Well, for the primaries, it was a very low turnout: 17% of African Americans who were registered to vote voted in the primaries. We feel it is our responsibility to try to really double or triple that number if we could… Success would be that those who see our agenda, that are willing to help the needs of the people, will be in office… Success would be that there’s a much greater participation in turnout in voting during this General election… And again, ongoing dialogue about the process, about the power of the vote. And so to us that’s success.

Emma:

Awesome. Is participation limited to congregants or…?

Bishop Palmer:

Oh no! Like I said, we already have different organizations that are participating, whether they’re donating or whether they’re physically going to be there to help out… But you don’t have to be a part of the congregation – you can be friends, family, loved ones, enemies! Anybody can come out and help out… 

We really want the youth. And I say youth… I want to be considered young, but the younger generation, we just want them to really be around, hang out with us, see what goes on. So we really want to encourage our young people to come out and just experience what voting… looks like, what people are saying. Others are going to have their tents out and screaming out who to vote for and all that. They need to see all that. They need to go out and ask questions, “Well, why vote for this person?” And so forth. And that helps them get around the spirit of the political process.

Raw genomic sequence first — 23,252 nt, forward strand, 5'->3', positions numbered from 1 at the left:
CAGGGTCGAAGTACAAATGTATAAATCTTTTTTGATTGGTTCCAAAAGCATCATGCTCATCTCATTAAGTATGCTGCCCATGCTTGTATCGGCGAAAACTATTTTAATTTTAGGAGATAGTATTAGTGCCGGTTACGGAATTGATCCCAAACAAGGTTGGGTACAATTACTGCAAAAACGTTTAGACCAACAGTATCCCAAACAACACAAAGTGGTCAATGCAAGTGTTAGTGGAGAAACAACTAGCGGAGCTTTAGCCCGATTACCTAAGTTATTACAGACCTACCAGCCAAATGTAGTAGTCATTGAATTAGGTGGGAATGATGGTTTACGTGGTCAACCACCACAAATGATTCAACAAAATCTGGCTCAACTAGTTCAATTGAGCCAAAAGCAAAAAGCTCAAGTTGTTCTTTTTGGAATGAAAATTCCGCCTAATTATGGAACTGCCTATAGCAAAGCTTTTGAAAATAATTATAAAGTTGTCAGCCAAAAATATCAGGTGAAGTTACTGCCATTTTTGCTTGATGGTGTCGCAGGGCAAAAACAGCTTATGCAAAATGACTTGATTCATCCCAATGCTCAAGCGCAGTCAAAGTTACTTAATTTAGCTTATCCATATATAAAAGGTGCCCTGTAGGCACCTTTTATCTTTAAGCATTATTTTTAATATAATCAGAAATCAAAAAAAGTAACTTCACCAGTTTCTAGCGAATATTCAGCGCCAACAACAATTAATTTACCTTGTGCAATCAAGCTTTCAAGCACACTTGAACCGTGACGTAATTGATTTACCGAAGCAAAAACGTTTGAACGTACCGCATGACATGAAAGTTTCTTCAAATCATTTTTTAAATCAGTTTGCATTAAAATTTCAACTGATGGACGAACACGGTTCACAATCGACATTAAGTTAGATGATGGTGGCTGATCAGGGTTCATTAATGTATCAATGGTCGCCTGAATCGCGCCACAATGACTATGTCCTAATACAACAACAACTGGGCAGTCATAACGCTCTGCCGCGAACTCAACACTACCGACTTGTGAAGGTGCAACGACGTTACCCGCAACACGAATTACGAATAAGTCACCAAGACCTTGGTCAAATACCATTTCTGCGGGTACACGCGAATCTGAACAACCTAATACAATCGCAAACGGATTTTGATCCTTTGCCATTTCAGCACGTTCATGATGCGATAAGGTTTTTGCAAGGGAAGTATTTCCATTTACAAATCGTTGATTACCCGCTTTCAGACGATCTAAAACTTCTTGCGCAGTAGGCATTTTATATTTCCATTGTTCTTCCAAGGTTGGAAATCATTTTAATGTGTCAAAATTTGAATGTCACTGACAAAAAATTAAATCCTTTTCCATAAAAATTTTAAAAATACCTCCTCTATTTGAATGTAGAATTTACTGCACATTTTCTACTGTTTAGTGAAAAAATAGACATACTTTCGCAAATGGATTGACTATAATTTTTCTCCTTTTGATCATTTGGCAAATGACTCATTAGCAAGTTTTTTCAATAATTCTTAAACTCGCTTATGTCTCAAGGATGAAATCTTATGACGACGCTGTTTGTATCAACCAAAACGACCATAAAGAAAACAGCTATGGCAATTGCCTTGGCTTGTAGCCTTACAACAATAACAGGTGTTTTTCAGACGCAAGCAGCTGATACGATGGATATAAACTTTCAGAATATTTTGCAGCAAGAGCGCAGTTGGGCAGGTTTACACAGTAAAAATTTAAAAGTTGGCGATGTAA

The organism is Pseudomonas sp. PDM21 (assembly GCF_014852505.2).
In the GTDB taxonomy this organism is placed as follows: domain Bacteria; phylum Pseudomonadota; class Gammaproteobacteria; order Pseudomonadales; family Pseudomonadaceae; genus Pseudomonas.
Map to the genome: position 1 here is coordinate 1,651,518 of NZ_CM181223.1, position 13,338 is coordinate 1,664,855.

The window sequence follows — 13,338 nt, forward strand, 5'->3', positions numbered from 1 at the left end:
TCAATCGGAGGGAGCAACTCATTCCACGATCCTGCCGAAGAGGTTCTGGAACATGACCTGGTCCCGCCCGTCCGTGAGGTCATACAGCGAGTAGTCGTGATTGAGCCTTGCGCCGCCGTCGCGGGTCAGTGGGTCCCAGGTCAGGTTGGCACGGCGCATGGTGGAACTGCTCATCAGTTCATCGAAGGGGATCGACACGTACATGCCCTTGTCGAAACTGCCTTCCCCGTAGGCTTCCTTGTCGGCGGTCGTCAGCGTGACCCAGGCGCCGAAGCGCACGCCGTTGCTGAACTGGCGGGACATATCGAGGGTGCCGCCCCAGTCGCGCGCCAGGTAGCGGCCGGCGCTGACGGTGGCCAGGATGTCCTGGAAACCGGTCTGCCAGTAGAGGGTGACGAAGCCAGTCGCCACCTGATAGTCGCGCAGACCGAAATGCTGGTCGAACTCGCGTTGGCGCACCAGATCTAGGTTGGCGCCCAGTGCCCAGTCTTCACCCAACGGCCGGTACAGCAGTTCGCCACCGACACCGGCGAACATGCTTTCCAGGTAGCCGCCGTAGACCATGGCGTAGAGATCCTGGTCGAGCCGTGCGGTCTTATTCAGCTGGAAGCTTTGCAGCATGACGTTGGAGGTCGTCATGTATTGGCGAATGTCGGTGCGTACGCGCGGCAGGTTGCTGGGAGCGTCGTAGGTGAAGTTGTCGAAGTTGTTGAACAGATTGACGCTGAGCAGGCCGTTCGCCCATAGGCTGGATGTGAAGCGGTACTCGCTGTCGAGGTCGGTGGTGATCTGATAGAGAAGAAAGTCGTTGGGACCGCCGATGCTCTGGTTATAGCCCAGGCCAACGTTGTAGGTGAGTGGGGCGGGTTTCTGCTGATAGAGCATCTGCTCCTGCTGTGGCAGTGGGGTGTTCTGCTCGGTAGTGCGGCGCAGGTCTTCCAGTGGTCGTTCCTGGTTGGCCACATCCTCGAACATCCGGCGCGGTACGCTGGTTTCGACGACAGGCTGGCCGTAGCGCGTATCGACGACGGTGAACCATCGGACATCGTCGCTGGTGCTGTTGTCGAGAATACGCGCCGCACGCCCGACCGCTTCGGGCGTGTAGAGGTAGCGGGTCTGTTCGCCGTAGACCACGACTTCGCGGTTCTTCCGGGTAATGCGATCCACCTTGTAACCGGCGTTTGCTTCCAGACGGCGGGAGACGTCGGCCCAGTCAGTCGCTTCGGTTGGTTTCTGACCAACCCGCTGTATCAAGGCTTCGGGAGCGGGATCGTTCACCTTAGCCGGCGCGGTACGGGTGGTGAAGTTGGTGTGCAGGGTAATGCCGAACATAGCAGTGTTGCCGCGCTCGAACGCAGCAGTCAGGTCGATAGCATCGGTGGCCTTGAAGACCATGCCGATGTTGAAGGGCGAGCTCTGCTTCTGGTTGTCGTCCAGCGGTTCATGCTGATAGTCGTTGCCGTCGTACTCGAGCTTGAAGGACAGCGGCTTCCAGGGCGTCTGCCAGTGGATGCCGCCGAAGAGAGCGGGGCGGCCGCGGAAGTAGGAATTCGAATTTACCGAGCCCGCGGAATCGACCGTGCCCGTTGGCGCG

Members of the United Black Clergy, including Bishop Antonio Palmer, Bishop Larry Lee Thomas, and Rabbi Randy Curtis.


 

Emma:

Awesome. Is there anything else that the UBC is up to that you’d like people to know about?

Bishop Palmer:

This has really been a primary concentration right now, and it’s taking a lot of work, strategizing and getting people together and formulating what we have even now. So afterwards, we’re going to be sitting down after the election with whoever wins and ask them, “What is their vision?” For instance, whoever becomes the new county executive, “What is your vision for the next four years for our county? And how can we work together with you?”

Again, we’re nonpartisan, so whether it is a Republican or Democrat that wins, we still have to work and still have to push and still have to fight. Because even with the person that we had in the office for the last four years, some things we’re still fighting for and pushing for. So really at the end of the day, it’s about the person’s heart who’s in office, and can they really see what we see that can help strengthen our county, the betterment of our society? That’s what we’re pushing for really. We think we know who would be a better candidate, but we really don’t know at the end until we continue to just push and fight and have those ongoing dialogues to get us to a better place. So that’s going to be our next steps.